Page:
OBJECTIVES. To compare personality characteristics in duodenal ulcer patients and patients with ulcer-like dyspepsia from the primary health sector with duodenal ulcer patients from a hospital and to evaluate the relationship of the personality characteristics to the course of the diseases. DESIGN. A prospective study using the Minnesota Multiphasic Personality Inventory (MMPI) with retesting of a subgroup of patients after a median observation period of 14 months. SETTING. Departments of Medical and Surgical Gastroenterology, Hvidovre University Hospital, and the primary health sector in Roskilde County, Denmark. SUBJECTS. Sixty hospital patients with duodenal ulceration and 17 patients with duodenal ulceration plus 25 patients with ulcer-like dyspepsia from the primary health sector. MAIN OUTCOME MEASURES. MMPI scores. RESULTS. The hospital patients differed from the two other groups of patients by having higher scores of depression and anxiety (P
Physical, cognitive, and social factors play a central role in the lithium compliance of people with bipolar disorder. However, studies provide only a partial understanding of this phenomenon and there is currently no nursing model that takes into consideration a combination of factors. This study, based on Pender's preventive health beliefs model, was intended to identify the psychosocial determinants of lithium compliance. A random sample (n = 149) of outpatients at a large Montreal psychiatric hospital was used to measure lithium compliance on the basis of 5 criteria: compliance according to the nurse and according to the patient, appointment compliance, and compliance according to two criteria related to hyperuricemia. Polytomous logistic regression analyses were computed by regressing a composite of these criteria on sociodemographic variables and on the variables of the Pender model: susceptibility, seriousness, control over health, motivation to be healthy, perceived benefits and obstacles, and triggering factors. It appears that being female, being elderly, living with a partner, and perceived treatment benefits and obstacles are determining factors in lithium compliance. These results are all the more important in light of Quebec's newly implemented drug insurance plan, which could increase the obstacles to medication. Nurses will have to be increasingly vigilant with respect to these new obstacles and will have to adjust their interventions accordingly.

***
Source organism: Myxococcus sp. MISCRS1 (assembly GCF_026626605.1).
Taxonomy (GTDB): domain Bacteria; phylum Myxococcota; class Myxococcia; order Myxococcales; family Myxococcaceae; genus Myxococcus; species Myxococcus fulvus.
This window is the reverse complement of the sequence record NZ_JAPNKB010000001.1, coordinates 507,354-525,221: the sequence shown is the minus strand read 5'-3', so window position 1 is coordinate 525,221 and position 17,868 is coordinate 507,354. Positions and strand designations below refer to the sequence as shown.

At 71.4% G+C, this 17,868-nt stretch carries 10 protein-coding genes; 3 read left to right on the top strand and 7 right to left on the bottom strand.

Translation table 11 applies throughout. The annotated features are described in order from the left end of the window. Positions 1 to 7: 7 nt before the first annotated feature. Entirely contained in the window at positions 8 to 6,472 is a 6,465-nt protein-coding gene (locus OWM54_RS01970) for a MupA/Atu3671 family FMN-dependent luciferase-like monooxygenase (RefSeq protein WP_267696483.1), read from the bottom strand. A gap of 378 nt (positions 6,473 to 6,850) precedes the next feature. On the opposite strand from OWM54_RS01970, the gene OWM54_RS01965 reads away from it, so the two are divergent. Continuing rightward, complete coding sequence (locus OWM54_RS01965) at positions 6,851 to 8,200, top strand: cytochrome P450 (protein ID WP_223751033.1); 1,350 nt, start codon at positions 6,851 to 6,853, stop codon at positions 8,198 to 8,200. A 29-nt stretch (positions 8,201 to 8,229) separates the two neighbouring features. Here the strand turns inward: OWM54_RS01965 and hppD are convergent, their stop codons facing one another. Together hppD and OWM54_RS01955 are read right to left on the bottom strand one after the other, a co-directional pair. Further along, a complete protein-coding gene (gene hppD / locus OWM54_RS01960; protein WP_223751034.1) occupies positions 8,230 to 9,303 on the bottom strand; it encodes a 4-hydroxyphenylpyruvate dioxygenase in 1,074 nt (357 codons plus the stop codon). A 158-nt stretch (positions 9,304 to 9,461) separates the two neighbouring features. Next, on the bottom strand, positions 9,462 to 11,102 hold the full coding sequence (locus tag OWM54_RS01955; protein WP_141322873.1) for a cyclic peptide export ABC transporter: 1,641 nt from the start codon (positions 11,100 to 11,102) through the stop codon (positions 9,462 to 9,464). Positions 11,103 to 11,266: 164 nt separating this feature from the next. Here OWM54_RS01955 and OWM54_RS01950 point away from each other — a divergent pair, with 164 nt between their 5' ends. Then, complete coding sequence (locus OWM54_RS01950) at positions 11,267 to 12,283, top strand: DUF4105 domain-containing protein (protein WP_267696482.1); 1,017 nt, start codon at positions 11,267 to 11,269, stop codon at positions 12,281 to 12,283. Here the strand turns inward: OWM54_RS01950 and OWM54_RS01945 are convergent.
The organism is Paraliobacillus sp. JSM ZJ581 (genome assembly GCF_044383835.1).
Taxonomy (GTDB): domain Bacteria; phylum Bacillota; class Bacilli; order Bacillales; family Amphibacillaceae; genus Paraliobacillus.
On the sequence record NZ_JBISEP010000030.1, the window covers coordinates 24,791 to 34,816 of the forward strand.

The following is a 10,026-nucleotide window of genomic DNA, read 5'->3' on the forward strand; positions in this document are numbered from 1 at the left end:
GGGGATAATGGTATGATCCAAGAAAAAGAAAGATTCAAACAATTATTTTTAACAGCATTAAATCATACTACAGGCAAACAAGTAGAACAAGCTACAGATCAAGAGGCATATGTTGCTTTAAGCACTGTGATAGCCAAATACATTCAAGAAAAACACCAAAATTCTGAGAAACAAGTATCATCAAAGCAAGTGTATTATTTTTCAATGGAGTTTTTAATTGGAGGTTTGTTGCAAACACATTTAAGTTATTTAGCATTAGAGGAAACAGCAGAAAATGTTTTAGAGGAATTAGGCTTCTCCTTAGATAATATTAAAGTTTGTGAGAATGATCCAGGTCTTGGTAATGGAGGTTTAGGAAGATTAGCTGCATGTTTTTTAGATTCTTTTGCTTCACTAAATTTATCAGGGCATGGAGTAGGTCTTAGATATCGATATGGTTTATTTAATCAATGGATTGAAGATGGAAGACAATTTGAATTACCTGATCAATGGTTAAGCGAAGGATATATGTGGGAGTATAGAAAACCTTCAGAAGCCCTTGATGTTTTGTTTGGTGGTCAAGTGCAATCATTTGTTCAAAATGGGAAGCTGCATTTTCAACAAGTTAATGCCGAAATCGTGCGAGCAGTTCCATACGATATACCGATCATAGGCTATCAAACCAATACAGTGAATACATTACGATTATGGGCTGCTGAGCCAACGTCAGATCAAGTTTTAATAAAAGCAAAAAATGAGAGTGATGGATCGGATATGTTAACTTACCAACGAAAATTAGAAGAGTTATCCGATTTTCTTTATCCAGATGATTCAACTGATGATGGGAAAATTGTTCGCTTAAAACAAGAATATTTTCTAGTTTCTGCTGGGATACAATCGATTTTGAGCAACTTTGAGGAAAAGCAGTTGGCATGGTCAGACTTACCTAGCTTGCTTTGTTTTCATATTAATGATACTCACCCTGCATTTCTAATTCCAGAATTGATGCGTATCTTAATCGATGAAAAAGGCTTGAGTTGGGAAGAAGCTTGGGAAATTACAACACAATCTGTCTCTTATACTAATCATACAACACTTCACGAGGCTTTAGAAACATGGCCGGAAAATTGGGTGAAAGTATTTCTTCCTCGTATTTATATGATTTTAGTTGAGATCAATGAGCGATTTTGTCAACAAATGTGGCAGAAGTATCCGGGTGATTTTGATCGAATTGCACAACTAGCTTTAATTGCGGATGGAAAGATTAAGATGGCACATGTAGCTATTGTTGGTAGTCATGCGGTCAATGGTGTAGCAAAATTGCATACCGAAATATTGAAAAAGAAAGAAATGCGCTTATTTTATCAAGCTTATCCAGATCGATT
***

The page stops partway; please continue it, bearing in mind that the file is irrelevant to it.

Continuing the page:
During the period 23.11.1987-22.11.1989, a total of 7,906 patients attended the psychiatric outpatient department and observation section on 12,469 occasions. Sixty patients (0.8%) behaved violently on 85 occasions. None of these episodes of violence resulted in injuries to persons requiring medical attention. 90% of the violent patients were men and 70% were in the age group 20-39 years. Approximately 1/5 were psychotic and, of these, approximately half suffered from schizophrenia. Comparison with the non-violent patient revealed that the probability of violence was greater if the patient was a man under the influence of alcohol and who had the diagnoses of narcomania, drug abuse or personality disorders. Significantly fewer violent patients were admitted than non-violent patients. Over 80% of the violent patients had previously been admitted to psychiatric departments. Approximately 60% had behaved violently on previous consultations with the psychiatric outpatient department.